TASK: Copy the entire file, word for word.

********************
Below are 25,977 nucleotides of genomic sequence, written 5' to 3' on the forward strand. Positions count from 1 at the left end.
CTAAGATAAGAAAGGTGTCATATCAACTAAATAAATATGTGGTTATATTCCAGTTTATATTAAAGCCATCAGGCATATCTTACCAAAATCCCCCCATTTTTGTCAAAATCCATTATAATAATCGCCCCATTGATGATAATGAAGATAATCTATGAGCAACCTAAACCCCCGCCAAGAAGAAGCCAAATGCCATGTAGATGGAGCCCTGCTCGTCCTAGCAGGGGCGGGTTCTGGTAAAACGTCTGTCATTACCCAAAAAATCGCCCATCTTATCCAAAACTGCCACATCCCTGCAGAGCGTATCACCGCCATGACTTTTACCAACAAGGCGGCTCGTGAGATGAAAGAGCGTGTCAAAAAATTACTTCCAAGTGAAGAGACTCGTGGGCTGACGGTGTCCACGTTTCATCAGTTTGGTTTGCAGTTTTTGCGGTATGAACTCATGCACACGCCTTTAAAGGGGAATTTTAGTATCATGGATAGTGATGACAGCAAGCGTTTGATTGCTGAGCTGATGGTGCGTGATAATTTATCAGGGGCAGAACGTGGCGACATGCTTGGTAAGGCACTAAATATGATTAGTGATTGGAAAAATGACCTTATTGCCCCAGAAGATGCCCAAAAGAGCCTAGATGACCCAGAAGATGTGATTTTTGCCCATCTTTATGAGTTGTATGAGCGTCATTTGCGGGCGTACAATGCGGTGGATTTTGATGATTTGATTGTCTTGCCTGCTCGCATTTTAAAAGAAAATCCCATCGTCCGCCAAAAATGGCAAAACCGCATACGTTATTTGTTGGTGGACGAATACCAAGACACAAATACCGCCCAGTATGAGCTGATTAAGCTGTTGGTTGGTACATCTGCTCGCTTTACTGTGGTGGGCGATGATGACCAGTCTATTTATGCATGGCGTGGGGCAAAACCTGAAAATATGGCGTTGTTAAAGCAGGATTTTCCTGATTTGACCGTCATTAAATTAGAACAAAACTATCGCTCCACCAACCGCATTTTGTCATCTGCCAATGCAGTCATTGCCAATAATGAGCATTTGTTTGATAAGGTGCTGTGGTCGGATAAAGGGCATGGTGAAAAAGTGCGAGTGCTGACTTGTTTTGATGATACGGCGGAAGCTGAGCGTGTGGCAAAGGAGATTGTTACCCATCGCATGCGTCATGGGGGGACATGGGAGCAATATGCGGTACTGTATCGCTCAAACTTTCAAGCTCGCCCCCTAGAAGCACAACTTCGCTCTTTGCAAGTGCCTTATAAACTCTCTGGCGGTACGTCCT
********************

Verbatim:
Below are 25,977 nucleotides of genomic sequence, written 5' to 3' on the forward strand. Positions count from 1 at the left end.
CTAAGATAAGAAAGGTGTCATATCAACTAAATAAATATGTGGTTATATTCCAGTTTATATTAAAGCCATCAGGCATATCTTACCAAAATCCCCCCATTTTTGTCAAAATCCATTATAATAATCGCCCCATTGATGATAATGAAGATAATCTATGAGCAACCTAAACCCCCGCCAAGAAGAAGCCAAATGCCATGTAGATGGAGCCCTGCTCGTCCTAGCAGGGGCGGGTTCTGGTAAAACGTCTGTCATTACCCAAAAAATCGCCCATCTTATCCAAAACTGCCACATCCCTGCAGAGCGTATCACCGCCATGACTTTTACCAACAAGGCGGCTCGTGAGATGAAAGAGCGTGTCAAAAAATTACTTCCAAGTGAAGAGACTCGTGGGCTGACGGTGTCCACGTTTCATCAGTTTGGTTTGCAGTTTTTGCGGTATGAACTCATGCACACGCCTTTAAAGGGGAATTTTAGTATCATGGATAGTGATGACAGCAAGCGTTTGATTGCTGAGCTGATGGTGCGTGATAATTTATCAGGGGCAGAACGTGGCGACATGCTTGGTAAGGCACTAAATATGATTAGTGATTGGAAAAATGACCTTATTGCCCCAGAAGATGCCCAAAAGAGCCTAGATGACCCAGAAGATGTGATTTTTGCCCATCTTTATGAGTTGTATGAGCGTCATTTGCGGGCGTACAATGCGGTGGATTTTGATGATTTGATTGTCTTGCCTGCTCGCATTTTAAAAGAAAATCCCATCGTCCGCCAAAAATGGCAAAACCGCATACGTTATTTGTTGGTGGACGAATACCAAGACACAAATACCGCCCAGTATGAGCTGATTAAGCTGTTGGTTGGTACATCTGCTCGCTTTACTGTGGTGGGCGATGATGACCAGTCTATTTATGCATGGCGTGGGGCAAAACCTGAAAATATGGCGTTGTTAAAGCAGGATTTTCCTGATTTGACCGTCATTAAATTAGAACAAAACTATCGCTCCACCAACCGCATTTTGTCATCTGCCAATGCAGTCATTGCCAATAATGAGCATTTGTTTGATAAGGTGCTGTGGTCGGATAAAGGGCATGGTGAAAAAGTGCGAGTGCTGACTTGTTTTGATGATACGGCGGAAGCTGAGCGTGTGGCAAAGGAGATTGTTACCCATCGCATGCGTCATGGGGGGACATGGGAGCAATATGCGGTACTGTATCGCTCAAACTTTCAAGCTCGCCCCCTAGAAGCACAACTTCGCTCTTTGCAAGTGCCTTATAAACTCTCTGGCGGTACGTCCT